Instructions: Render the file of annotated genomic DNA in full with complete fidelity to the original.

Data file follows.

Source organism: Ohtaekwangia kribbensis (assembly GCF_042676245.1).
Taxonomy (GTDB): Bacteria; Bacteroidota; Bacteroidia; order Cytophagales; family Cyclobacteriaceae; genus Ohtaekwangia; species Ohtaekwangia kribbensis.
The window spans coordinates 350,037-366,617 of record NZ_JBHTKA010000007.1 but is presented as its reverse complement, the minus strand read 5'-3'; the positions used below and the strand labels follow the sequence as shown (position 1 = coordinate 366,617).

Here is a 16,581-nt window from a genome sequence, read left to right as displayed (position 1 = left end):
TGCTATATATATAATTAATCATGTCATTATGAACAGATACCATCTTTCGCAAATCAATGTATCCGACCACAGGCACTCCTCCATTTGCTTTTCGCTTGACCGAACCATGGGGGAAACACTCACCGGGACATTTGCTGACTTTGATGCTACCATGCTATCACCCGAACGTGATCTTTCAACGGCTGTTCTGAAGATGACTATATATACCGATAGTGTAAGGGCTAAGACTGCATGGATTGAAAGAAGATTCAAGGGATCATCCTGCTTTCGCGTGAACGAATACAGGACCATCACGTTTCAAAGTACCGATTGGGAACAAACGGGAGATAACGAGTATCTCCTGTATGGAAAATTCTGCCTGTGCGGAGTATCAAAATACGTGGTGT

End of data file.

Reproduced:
Source organism: Ohtaekwangia kribbensis (assembly GCF_042676245.1).
Taxonomy (GTDB): Bacteria; Bacteroidota; Bacteroidia; order Cytophagales; family Cyclobacteriaceae; genus Ohtaekwangia; species Ohtaekwangia kribbensis.
The window spans coordinates 350,037-366,617 of record NZ_JBHTKA010000007.1 but is presented as its reverse complement, the minus strand read 5'-3'; the positions used below and the strand labels follow the sequence as shown (position 1 = coordinate 366,617).

Here is a 16,581-nt window from a genome sequence, read left to right as displayed (position 1 = left end):
TGCTATATATATAATTAATCATGTCATTATGAACAGATACCATCTTTCGCAAATCAATGTATCCGACCACAGGCACTCCTCCATTTGCTTTTCGCTTGACCGAACCATGGGGGAAACACTCACCGGGACATTTGCTGACTTTGATGCTACCATGCTATCACCCGAACGTGATCTTTCAACGGCTGTTCTGAAGATGACTATATATACCGATAGTGTAAGGGCTAAGACTGCATGGATTGAAAGAAGATTCAAGGGATCATCCTGCTTTCGCGTGAACGAATACAGGACCATCACGTTTCAAAGTACCGATTGGGAACAAACGGGAGATAACGAGTATCTCCTGTATGGAAAATTCTGCCTGTGCGGAGTATCAAAATACGTGGTGT